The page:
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Easing Eyes: How to reduce eye strain from screens

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  • 4 min read

Eye strain from computers has been around for the past few decades now. As technology advances and we keep looking at more screens for a longer time, this strain grows with it.

Back in the day of CRT monitors, eye strain from looking at your monitor was extremely tiring. There was a significant ‘flicker’ in such monitors. This flicker, even though it was imperceptible to the eye, was still the leading cause of eye strain and fatigue.

After LCD monitors went mainstream, the flickering issue was ruled out but not the eye strain. While LCD monitors are so much better to look at (literally), they come with their own set of problems. There are a number of reasons why eyes still strain by looking at digital displays.

Also read: LCD vs OLED displays: What’s the difference and which one is better

Why do eyes strain?

In spite of all the research that has gone into making these displays look and work better, there are still issues that need to be solved.

Eye strain from displays and 6 ways to counter strain

The biggest of these is the blue light emitted by these displays. The blue light emission from smartphone and computer displays has been found to cause sleep inconsistencies as well as degrading sleep quality.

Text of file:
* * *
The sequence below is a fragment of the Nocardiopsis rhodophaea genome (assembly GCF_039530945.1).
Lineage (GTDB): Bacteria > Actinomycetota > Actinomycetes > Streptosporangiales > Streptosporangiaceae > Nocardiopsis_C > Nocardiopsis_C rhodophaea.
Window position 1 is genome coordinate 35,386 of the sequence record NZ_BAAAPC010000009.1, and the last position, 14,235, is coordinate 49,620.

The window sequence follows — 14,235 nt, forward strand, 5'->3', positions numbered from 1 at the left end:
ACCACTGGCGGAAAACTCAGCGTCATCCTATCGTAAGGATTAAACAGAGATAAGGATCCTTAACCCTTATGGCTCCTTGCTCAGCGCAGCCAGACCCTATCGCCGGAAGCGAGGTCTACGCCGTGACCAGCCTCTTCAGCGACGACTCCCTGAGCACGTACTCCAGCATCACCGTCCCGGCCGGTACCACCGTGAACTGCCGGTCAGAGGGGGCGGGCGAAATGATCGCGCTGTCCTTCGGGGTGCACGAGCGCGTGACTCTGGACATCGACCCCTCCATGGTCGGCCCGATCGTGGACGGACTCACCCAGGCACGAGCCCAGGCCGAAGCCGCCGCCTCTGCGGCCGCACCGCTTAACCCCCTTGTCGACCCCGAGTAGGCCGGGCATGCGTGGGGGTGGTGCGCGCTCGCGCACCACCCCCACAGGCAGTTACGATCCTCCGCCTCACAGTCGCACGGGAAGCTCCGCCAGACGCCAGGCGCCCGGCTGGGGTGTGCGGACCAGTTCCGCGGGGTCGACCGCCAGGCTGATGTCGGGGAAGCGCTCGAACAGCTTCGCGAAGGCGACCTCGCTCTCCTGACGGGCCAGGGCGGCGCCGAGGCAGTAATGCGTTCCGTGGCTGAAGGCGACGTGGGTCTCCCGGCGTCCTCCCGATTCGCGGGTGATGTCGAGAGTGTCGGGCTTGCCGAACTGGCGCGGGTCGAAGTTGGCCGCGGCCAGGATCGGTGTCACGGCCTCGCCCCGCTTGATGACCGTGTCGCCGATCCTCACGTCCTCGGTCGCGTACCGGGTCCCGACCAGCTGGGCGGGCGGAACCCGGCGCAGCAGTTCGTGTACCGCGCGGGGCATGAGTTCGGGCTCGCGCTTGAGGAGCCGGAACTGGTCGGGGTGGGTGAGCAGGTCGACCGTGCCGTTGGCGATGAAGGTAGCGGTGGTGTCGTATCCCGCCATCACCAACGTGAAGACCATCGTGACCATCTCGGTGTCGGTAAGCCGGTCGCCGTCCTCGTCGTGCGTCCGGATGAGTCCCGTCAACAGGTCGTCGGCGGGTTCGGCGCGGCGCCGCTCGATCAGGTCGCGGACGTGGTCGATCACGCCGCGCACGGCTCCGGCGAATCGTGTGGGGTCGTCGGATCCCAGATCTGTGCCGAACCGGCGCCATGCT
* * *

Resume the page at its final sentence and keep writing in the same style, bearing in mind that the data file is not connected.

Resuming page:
Also, a majority of these panels give out glare and are reflective in design. This further adds the strain as these reflections and glare require more effort from the eye.

Ambient lighting also plays a huge role in computer-induced eye stress. Aggressive office lighting create extremely lit environments that cause more strain when looking at a relatively dim screen.

Even when outdoors or under average lighting conditions, we never give too much attention to ambient light, and our eyes end up paying the price.

Apart from this, some human errors also cause eye strain.

We often blink way less than we do normally while looking at a screen. At about one-third of our normal blinking rate, our eyes dry up quicker, which further leads to eye dryness and itchiness.

We also tend to either be too close or too far away from our monitors. An optimal distance should always be used while using a digital screen(s).

Also read: How to organise a computer desk to increase productivity

How to use displays comfortably and reduce eye strain

There are many ways displays can be made more comfortable to view. Follow these guidelines to make your computer a bit less heavy on your eyes.Eye strain from displays and 6 ways to counter strain

  • Always try to keep your ambient light slightly lower in brightness than your computer screen. Be careful though, only ‘slightly’ lower.
  • Try to position your display in such a way so that any windows in the place may fall to the side, not the front or the back of the screen.
  • Minimise glare inside your space. Try to upgrade your display to an anti-glare one or put up an anti-glare filter.
  • If you wear spectacles, get anti-reflective/anti-glare lenses in them. These lenses significantly reduce the eye strain from your computer screen.
  • Use software like f.lux to change your screen’s colour temperature to better suit the time of the day. This is one of the most effective ways to reduce blue light emissions.
  • Buy a higher refresh rate (120 or 144Hz) monitor and thank me later.

Also read: 60Hz vs 120Hz vs 144Hz vs 240Hz displays

Yadullah Abidi

Yadullah Abidi

Yadullah is a Computer Science graduate who writes/edits/shoots/codes all things cybersecurity, gaming, and tech hardware. When he's not, he streams himself racing virtual cars. He's been writing and reporting on tech and cybersecurity with websites like Candid.Technology and MakeUseOf since 2018. You can contact him here: